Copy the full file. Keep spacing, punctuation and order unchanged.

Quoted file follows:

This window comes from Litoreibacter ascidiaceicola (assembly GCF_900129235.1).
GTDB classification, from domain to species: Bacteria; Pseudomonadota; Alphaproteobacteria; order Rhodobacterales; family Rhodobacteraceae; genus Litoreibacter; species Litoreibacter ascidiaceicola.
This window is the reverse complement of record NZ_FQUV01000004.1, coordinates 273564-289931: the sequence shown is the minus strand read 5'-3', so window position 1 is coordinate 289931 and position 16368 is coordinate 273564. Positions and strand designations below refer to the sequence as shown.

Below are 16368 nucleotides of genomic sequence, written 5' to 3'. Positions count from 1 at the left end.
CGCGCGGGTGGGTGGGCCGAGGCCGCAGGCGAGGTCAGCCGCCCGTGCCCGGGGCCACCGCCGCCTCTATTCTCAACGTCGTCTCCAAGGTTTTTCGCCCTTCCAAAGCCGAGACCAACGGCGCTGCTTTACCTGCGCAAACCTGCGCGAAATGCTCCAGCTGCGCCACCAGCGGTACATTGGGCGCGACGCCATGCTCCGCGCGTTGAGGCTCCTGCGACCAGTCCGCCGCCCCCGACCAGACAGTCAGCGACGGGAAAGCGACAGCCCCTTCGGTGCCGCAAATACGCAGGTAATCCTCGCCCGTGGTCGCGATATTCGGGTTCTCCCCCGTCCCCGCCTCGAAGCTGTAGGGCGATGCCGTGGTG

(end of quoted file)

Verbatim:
This window comes from Litoreibacter ascidiaceicola (assembly GCF_900129235.1).
GTDB classification, from domain to species: Bacteria; Pseudomonadota; Alphaproteobacteria; order Rhodobacterales; family Rhodobacteraceae; genus Litoreibacter; species Litoreibacter ascidiaceicola.
This window is the reverse complement of record NZ_FQUV01000004.1, coordinates 273564-289931: the sequence shown is the minus strand read 5'-3', so window position 1 is coordinate 289931 and position 16368 is coordinate 273564. Positions and strand designations below refer to the sequence as shown.

Below are 16368 nucleotides of genomic sequence, written 5' to 3'. Positions count from 1 at the left end.
CGCGCGGGTGGGTGGGCCGAGGCCGCAGGCGAGGTCAGCCGCCCGTGCCCGGGGCCACCGCCGCCTCTATTCTCAACGTCGTCTCCAAGGTTTTTCGCCCTTCCAAAGCCGAGACCAACGGCGCTGCTTTACCTGCGCAAACCTGCGCGAAATGCTCCAGCTGCGCCACCAGCGGTACATTGGGCGCGACGCCATGCTCCGCGCGTTGAGGCTCCTGCGACCAGTCCGCCGCCCCCGACCAGACAGTCAGCGACGGGAAAGCGACAGCCCCTTCGGTGCCGCAAATACGCAGGTAATCCTCGCCCGTGGTCGCGATATTCGGGTTCTCCCCCGTCCCCGCCTCGAAGCTGTAGGGCGATGCCGTGGTG